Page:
Don’t Think For A Second That The Crisis In Cyprus Is Over. The Banking Meltdown Is Just Getting Started, And The Consequences Could End Up Being Far More Dramatic Than Any of Us Could Possibly Imagine.
European Funding Pressures Spike Most In 14 Months
One of the most important indicators of stress in the financial markets of Europe during the heady days of the crisis was the EUR-USD basis swap. Simply put it is an indication of the trouble that European banks are having funding themselves. Thank to the LTRO and a wash from the ECB, it has been largely off the radar for most media types. However, we note that today the 1Y EUR-USD basis swap smashed lower (more stressed) by the most since December 2011 and is at its most stressed since November. It seems trouble, no matter how much Draghi promises, is not too far under the surface…
CYPRUS: Two Possibilities For What Happens Next
The next stage now that the bailout has been rejected
REPORTS: Banks In Cyprus Could Be Closed For Another Week, ECB Working On ‘Insane’ Plan
They were originally supposed to re-open their doors today after a bank holiday Monday.
Then, it was reported that they would remain closed until Thursday.
A new report from Dow Jones suggests that Cypriot banks now won’t be re-opened until next Tuesday.
Europe Weighs Cyprus’s Fate After Lawmakers Reject Bailout Deal
European policy makers must weigh how far to push Cyprus after lawmakers in the Mediterranean nation rejected an unprecedented levy on bank deposits, throwing into limbo a rescue package designed to keep it in the eurozone.
FRENCH BUDGET MINISTER RESIGNS AFTER BANK REVELATIONS, AFP SAYS
Is Spain Preparing For Its Own Deposit “Levy”?
While Spain’s economy minister Luis De Guindos proclaimed in the Senate today that bank deposits under EUR100,000 are “sacred”and that “Spanish savers should stay calm,” Spain, it would appear, has changed constitutional rules to enable a so-called ‘moderate’ levy on deposits – as under previous Spanish law this was prohibited. For now, they claim the ‘levy’ will be “not much higher than 0%” and is mainly aimed at regions in Spain that have “made no effort to collect taxes” based on new revenue expectations. As El Pais reports, the minister of finance and public administration, Cristobal Montoro, defends the need for such a ‘levy’ in their constitution on the basis of standardizing taxes across regions (and is preparing a proposal on the amounts to be paid) and although it would appear that while the European Commission could previously argue that such a ‘tax’ would violate the free movement of capital in Europe, it now leaves the door open to eventually effectively taxing the deposits. We can’t help but remember the Tequila crisis and the constant reassurances from Zedillo up until even the night before Mexico devalued…
The Minister of Finance and Public Administration, Cristobal Montoro, has advanced on Tuesday that the government will impose a type “moderate” to bank deposits to compensate communities that saw their tax autonomy canceled after the Executive created a state tax 0% rate. This tax on bank deposits, which has nothing to do with Cyprus, does not affect savers but requires credit institutions to pay for that capture deposits.
Nigel Farage Message To Europeans: “Get Your Money Out While You Can”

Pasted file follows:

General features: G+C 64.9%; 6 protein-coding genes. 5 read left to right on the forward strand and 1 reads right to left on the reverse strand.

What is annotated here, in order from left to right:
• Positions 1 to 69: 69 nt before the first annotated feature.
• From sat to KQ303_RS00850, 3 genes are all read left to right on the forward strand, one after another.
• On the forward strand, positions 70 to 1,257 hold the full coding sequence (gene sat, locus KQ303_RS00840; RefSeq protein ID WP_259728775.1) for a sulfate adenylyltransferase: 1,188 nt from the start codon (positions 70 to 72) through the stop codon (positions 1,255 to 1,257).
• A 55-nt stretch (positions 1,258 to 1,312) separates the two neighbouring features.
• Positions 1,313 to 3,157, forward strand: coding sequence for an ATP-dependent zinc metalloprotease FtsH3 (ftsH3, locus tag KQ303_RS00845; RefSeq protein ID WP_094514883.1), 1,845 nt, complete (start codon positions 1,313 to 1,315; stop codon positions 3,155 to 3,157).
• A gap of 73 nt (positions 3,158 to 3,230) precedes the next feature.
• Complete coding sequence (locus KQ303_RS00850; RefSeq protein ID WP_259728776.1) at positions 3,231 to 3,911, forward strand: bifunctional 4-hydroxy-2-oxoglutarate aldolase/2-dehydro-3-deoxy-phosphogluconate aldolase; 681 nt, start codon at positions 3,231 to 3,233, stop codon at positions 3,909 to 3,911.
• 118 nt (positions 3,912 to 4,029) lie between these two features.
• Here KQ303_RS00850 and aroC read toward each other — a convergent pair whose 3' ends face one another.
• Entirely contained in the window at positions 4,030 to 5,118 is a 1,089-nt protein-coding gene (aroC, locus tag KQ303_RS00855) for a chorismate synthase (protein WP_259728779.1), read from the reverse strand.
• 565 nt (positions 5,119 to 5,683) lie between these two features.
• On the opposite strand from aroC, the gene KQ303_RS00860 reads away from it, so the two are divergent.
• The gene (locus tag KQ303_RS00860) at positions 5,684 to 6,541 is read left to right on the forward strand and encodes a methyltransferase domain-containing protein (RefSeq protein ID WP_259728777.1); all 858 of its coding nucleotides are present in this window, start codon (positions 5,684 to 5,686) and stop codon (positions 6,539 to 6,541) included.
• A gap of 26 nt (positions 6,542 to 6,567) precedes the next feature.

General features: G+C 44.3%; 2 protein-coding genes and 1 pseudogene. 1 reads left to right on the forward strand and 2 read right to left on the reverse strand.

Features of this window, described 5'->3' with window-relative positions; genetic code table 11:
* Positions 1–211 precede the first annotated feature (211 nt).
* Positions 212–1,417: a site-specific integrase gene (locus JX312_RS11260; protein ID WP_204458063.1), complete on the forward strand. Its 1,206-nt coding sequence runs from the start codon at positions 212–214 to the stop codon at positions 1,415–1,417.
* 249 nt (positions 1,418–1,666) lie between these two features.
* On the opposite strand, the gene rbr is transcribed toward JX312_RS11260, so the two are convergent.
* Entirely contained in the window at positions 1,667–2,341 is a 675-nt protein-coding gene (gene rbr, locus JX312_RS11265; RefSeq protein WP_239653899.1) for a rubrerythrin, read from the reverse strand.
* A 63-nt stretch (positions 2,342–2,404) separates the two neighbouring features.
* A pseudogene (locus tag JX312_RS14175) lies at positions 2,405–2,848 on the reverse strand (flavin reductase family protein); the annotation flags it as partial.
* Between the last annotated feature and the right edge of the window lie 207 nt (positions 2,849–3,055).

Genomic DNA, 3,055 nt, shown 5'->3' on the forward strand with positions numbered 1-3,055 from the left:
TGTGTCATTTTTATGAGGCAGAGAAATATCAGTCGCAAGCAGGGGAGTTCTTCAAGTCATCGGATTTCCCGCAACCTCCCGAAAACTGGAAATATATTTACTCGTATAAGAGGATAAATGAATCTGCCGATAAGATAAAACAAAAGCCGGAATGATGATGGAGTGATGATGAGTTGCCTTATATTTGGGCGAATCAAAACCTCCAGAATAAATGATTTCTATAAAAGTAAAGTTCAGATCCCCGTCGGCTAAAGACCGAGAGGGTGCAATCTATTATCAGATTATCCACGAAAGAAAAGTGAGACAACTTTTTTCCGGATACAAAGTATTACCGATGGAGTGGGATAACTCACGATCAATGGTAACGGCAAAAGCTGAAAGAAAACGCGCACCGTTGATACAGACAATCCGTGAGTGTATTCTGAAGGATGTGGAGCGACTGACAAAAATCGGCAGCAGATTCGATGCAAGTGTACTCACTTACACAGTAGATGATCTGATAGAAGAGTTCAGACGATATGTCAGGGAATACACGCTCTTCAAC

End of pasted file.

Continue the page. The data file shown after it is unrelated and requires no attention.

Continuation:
Nigel Farage – Cyprus Rejection Sets Up A Crash In Markets
Cyprus moves closer to financial collapse, as bailout talks falter
Posted on March 19, 2013by The Extinction Protocol
March 19, 2013 – CYPRUS – In the early hours of Saturday, Cyprus agreed to a “bailout” with the EU and IMF that is very controversial because it imposes an immediate one-time tax on everyone with money in a Cypriot bank before banks reopen on Tuesday (Monday is a holiday). The deal still needs to be passed by Parliament and that’s not a sure thing. Ekathimerini has this report: The Cypriot government is now sweating over a possible rejection by the island’s parliament of the shocking set of measures imposed on Nicosia for the eurozone to bail its economy out of a likely default, announced in the early hours of Saturday. The Cypriot government is preparing the bill to be tabled in Parliament probably on Sunday in an emergency session, as everything will have to be voted by Monday night for Cypriot banks to open on Tuesday. The stakes are incredibly high. Here’s a statement from Cypriot President Nicos Anastasiades warning of total financial collapse and euro exit if there’s no deal.“It is well known that the deep economic crisis and the state of emergency in which the country has found itself did not come about in the last fortnight since we have undertaken the administration of the country. The state of emergency and critical nature of the times does not allow me, as they do not allow anyone, to embark on a blame game. On Tuesday, March 19 we would either choose the catastrophic scenario of disorderly bankruptcy or the scenario of a painful but controlled management of the crisis, which would put a definitive end to the uncertainty and restart our economy…(without a deal) Such an uncontrolled situation would push the whole banking system into collapse with all the attendant consequences. As a result of the above, the service sector would be led to a complete collapse with a possible exit from the euro. That, in addition to the national weakening of Cyprus, would lead to devaluation of the currency by at least 40%.” –BI
Cyprus vote raises more doubt over euro membership
The Cypriot parliament’s rejection of a plan to bail out the country’s banking sector has opened the door a bit wider to the possibility of its exit from the currency bloc, say analysts.
Still, markets appear to be taking the rejection of the 10 billion euro ($13 billion) bailout plan — which had at its center a controversial deposit tax — in their stride at present. U.S. stocks had mostly ended mildly lower on Tuesday, and Asian stocks were split between gains and losses Wednesday.
The National Government are pushing a Cyprus-style solution to bank failure in New Zealand which will see small depositors lose some of their savings to fund big bank bailouts, the Green Party said today.
Open Bank Resolution (OBR) is Finance Minister Bill English’s favoured option dealing with a major bank failure. If a bank fails under OBR, all depositors will have their savings reduced overnight to fund the bank’s bail out.
“Bill English is proposing a Cyprus-style solution for managing bank failure here in New Zealand – a solution that will see small depositors lose some of their savings to fund big bank bailouts,” said Green Party Co-leader Dr Russel Norman.